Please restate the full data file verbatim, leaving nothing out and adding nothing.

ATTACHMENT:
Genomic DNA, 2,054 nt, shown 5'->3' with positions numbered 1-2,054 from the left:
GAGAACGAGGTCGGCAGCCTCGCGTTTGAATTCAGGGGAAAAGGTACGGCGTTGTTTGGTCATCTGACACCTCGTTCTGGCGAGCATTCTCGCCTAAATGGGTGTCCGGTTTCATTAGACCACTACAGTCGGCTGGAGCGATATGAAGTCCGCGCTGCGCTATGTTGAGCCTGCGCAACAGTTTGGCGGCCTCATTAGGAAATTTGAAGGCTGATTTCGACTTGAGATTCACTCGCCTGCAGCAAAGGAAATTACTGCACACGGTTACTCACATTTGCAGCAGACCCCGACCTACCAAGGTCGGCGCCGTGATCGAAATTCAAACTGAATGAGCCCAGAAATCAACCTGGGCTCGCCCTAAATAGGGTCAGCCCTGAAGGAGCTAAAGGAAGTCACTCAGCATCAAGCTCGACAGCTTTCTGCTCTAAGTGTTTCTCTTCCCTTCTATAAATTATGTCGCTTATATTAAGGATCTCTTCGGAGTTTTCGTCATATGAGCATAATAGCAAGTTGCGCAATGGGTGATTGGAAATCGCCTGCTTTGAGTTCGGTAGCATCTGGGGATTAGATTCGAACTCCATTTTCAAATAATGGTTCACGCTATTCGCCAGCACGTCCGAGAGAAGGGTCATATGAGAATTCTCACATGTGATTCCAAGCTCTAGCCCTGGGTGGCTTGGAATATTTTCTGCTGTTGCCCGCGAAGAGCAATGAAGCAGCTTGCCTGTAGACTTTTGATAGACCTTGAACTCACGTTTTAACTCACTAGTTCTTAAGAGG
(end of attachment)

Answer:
Genomic DNA, 2,054 nt, shown 5'->3' with positions numbered 1-2,054 from the left:
GAGAACGAGGTCGGCAGCCTCGCGTTTGAATTCAGGGGAAAAGGTACGGCGTTGTTTGGTCATCTGACACCTCGTTCTGGCGAGCATTCTCGCCTAAATGGGTGTCCGGTTTCATTAGACCACTACAGTCGGCTGGAGCGATATGAAGTCCGCGCTGCGCTATGTTGAGCCTGCGCAACAGTTTGGCGGCCTCATTAGGAAATTTGAAGGCTGATTTCGACTTGAGATTCACTCGCCTGCAGCAAAGGAAATTACTGCACACGGTTACTCACATTTGCAGCAGACCCCGACCTACCAAGGTCGGCGCCGTGATCGAAATTCAAACTGAATGAGCCCAGAAATCAACCTGGGCTCGCCCTAAATAGGGTCAGCCCTGAAGGAGCTAAAGGAAGTCACTCAGCATCAAGCTCGACAGCTTTCTGCTCTAAGTGTTTCTCTTCCCTTCTATAAATTATGTCGCTTATATTAAGGATCTCTTCGGAGTTTTCGTCATATGAGCATAATAGCAAGTTGCGCAATGGGTGATTGGAAATCGCCTGCTTTGAGTTCGGTAGCATCTGGGGATTAGATTCGAACTCCATTTTCAAATAATGGTTCACGCTATTCGCCAGCACGTCCGAGAGAAGGGTCATATGAGAATTCTCACATGTGATTCCAAGCTCTAGCCCTGGGTGGCTTGGAATATTTTCTGCTGTTGCCCGCGAAGAGCAATGAAGCAGCTTGCCTGTAGACTTTTGATAGACCTTGAACTCACGTTTTAACTCACTAGTTCTTAAGAGG